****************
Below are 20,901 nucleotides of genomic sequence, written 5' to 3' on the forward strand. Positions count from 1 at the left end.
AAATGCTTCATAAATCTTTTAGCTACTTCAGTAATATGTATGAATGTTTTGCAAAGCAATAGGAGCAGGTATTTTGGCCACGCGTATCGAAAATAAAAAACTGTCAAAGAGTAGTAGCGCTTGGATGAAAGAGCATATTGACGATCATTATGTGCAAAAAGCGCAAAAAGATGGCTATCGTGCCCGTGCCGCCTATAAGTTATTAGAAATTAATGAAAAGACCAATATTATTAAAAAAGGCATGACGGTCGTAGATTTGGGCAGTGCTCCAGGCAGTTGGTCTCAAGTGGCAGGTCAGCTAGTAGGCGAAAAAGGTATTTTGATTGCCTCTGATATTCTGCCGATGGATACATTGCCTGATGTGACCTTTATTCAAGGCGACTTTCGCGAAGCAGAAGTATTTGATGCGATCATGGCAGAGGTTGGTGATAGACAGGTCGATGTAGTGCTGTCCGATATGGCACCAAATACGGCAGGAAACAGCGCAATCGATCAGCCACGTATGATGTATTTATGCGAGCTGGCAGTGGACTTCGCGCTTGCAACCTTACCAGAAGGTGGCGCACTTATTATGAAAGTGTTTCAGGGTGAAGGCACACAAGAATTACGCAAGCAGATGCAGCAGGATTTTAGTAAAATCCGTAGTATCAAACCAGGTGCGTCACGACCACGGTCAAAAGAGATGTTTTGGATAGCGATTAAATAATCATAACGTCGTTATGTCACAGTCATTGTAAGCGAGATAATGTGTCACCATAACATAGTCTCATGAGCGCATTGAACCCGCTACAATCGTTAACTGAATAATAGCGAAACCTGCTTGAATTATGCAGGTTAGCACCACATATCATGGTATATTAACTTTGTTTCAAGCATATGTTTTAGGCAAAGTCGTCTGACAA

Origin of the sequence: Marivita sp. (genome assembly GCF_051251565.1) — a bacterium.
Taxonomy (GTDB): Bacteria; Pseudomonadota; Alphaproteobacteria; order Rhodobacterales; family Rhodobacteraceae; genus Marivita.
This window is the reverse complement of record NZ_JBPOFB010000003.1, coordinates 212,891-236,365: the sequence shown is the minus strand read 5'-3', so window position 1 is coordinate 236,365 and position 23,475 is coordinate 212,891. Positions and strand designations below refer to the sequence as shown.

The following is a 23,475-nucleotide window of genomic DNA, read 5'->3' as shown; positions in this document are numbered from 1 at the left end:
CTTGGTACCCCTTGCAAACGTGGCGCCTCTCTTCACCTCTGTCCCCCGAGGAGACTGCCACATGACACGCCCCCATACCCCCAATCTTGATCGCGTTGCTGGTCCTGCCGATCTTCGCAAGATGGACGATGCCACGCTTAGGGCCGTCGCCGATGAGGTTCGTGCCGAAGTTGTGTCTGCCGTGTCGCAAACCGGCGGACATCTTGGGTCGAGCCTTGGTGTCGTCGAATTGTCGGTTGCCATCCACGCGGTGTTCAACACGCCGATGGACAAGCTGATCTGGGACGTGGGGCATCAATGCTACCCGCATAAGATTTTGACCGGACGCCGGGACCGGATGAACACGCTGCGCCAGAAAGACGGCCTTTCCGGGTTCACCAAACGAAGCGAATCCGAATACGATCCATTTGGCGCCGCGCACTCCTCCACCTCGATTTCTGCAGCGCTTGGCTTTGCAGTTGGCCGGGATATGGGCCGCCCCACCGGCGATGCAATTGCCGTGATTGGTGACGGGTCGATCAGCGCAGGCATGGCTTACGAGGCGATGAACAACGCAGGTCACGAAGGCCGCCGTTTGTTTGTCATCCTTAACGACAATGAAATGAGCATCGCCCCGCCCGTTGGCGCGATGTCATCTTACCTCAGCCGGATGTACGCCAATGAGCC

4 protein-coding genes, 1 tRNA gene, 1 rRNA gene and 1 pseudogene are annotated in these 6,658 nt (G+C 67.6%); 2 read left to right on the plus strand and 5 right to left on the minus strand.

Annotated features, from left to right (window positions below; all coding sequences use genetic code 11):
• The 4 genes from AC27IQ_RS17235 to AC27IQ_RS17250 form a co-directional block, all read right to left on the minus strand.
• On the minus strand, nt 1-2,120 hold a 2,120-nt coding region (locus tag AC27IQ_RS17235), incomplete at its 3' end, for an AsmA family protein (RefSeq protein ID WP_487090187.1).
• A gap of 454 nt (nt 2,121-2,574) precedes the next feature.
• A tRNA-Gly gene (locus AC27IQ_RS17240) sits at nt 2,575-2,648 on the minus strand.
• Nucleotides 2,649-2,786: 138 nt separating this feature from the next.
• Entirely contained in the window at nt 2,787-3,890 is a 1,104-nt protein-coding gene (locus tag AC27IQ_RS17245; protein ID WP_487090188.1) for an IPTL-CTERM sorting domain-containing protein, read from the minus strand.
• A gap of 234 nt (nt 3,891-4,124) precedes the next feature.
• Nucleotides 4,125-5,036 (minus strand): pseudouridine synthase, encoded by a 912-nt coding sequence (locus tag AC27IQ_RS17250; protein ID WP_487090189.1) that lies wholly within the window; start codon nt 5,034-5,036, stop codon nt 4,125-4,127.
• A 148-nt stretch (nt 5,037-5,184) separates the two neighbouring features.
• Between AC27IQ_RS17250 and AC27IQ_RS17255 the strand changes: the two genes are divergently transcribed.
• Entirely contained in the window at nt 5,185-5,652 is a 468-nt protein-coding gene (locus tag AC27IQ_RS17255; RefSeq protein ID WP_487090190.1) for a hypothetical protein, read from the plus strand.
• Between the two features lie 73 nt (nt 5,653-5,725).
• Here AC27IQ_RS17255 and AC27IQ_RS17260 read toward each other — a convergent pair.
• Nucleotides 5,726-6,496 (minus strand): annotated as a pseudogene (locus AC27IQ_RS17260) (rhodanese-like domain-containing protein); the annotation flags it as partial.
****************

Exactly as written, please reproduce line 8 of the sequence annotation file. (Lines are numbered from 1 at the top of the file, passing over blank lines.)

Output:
4 protein-coding genes, 1 tRNA gene, 1 rRNA gene and 1 pseudogene are annotated in these 6,658 nt (G+C 67.6%); 2 read left to right on the plus strand and 5 right to left on the minus strand.